What cinematic techniques are used to grab the audience’s attention in the opening 10 minutes of Saving Private Ryan?
When Steven Spielberg made Saving Private Ryan he aimed to portray “the terrors and triumphs of D-Day as more than just make-believe.” He has taught the entire world to view history as he sees it: in black and white, with musical accompaniment. A legend who has stamped his mark on every film genre known to man; and we asked that little boy from Cincinnati how he created one of the most realistic, intense and memorable war movies of our time. Spielberg produced a film that was praised for its authenticity and uncanny likeness to the surviving 1940’s footage and that gritty feeling of reality that runs down your spine is what made this film critically-acclaimed by peers and audiences alike.
The first 10 minutes are the most heralded sequence of the film, which depict the Omaha beachhead assault of June 6 1944, but how did he capture the past so magnificently?
Shoni Vaknin: The opening of SPR was very patriotic, with the overflowing American flag, so why was it saturated?
Steven Spielberg: Well, the flag was there in the first place to show, like you said, patriotism and to give an idea of the film. It was saturated with a reddish tint to show that you can’t wash away the blood of those brave soldiers and to show that they only had black and white in those days.
Vaknin: The score in that scene is very slow, sombre and quiet; why is it not patriotic and loud to match the massive flag?
Spielberg: It needed to be like that, in my opinion; it really set the scene and the atmosphere for the movie.
Vaknin: When the old man and family are introduced, you used a mid range shot to begin with and gradually followed from feet to face with a close-up, why didn’t you just begin with a close-up shot?
Spielberg: Because a mid range shot showed that he had a family and at that point it was leading into the action and not trying to show that the man was really emotional.
Vaknin: The graveyard scene was very touching, because you captured his sorrow brilliantly, so why did the score begin to darken and why did add a growing drum beat?
Spielberg: Oh, the score was to prepare you for the bloody battle you were about to see. To let you know that you were no longer in the graveyard, but in a place that was terrifying and forgotten.
Vaknin: There is no dialogue until the soldiers start preparing for landing, why aren’t we introduced to the main characters earlier?
Spielberg: In war, it is all a rush and struggle for survival, so you wouldn’t have time to meet and greet, as such, the main characters.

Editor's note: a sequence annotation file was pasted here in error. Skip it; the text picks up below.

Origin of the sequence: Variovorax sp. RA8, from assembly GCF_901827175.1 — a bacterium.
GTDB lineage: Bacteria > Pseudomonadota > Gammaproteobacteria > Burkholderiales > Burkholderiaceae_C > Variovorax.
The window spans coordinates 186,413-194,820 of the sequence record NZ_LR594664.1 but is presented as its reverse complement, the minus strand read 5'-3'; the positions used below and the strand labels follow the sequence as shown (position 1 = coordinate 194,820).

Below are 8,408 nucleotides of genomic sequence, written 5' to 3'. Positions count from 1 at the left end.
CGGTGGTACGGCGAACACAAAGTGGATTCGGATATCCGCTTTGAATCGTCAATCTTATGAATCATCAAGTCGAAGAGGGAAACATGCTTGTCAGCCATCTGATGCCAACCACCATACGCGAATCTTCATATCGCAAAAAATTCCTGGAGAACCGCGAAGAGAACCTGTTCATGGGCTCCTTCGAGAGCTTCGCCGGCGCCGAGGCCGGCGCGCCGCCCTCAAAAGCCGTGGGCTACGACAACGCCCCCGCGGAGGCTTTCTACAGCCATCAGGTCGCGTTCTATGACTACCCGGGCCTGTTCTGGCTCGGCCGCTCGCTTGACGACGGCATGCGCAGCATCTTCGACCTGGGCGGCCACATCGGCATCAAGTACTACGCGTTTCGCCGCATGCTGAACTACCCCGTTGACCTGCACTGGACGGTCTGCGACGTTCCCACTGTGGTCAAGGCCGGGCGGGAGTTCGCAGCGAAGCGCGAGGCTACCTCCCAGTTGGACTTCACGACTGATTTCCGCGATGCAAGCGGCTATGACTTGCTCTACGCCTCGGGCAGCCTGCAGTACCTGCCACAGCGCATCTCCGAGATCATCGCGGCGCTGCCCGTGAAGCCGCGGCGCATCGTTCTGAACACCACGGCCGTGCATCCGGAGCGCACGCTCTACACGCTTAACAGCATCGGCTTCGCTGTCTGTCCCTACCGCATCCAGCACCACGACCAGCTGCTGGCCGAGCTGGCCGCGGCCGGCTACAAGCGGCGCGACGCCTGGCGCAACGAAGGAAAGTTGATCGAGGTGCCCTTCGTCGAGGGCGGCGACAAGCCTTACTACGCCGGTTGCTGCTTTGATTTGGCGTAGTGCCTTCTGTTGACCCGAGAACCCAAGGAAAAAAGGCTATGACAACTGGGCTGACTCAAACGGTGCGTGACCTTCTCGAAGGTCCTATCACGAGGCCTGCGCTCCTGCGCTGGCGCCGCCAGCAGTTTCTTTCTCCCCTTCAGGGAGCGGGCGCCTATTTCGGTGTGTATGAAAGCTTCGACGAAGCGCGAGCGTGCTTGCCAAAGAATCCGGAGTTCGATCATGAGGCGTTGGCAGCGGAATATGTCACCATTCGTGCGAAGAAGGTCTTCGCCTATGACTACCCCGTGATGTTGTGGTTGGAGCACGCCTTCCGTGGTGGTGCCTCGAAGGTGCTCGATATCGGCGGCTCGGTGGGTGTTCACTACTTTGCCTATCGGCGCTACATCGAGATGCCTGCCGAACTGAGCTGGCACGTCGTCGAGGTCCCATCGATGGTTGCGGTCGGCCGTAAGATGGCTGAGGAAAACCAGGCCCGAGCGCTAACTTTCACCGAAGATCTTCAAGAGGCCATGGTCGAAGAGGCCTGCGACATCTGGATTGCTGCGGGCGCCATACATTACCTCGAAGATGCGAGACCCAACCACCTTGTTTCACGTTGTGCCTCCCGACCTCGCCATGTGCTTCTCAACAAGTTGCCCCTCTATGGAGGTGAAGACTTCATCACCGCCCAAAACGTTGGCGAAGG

Vaknin: The lighting in the graveyard and war scenes are very different, why did you choose opposite lighting?
Spielberg: I think that in the graveyard you would want to feel some sense of happiness of closure, so it had to be colourful and bright. In the 1940’s they didn’t have colour TV’s and the dull and dark lighting used is what makes it incredibly like its 1940’s counterparts.
Vaknin: If you take five minutes of the graveyard scene and five minutes of the war scene, there are almost three times more frames in the war scene, why?
Spielberg: Like I said earlier, you have to rush or be shot and the atmosphere in war is like that.
Vaknin: You like to stick to historical truths as well as fictional realities, is that why you continually swap point of view?
Spielberg: I just went to war and did things the way I thought a combat cameraman would have. I instructed the cameramen to carry unprotected cameras and to follow the actors, filming them wherever they went, underwater or with blood on the camera, and to not wipe anything off the lens because that’s how I gained that classic, sharp wartime charm amidst the blood and gore.
Vaknin: The editing in this film is just fantastic and there is a shot of Tom Hanks (Capt. Miller) when everything is slowed down and a soldier is shouting orders at him, why did you use a high shot type and slow editing?
Spielberg: Personally, I think that a high shot type showed how small, insignificant and just as scared as the next man Capt. Miller really was and when I used slow editing it really showed his emotion and the drama of it all.
There are lots of different types of cinematic techniques that were used in the opening 10 minutes of SPR and all were used in a truly realistic and intelligent way. Steven Allan Spielberg is a genius when it comes to directing or producing. Saving Private Ryan will always be remembered as one of the last great war films that recognizes that older generation who bravely fought and died with pride for their country. Overall, it was a great way to round off that last millennium.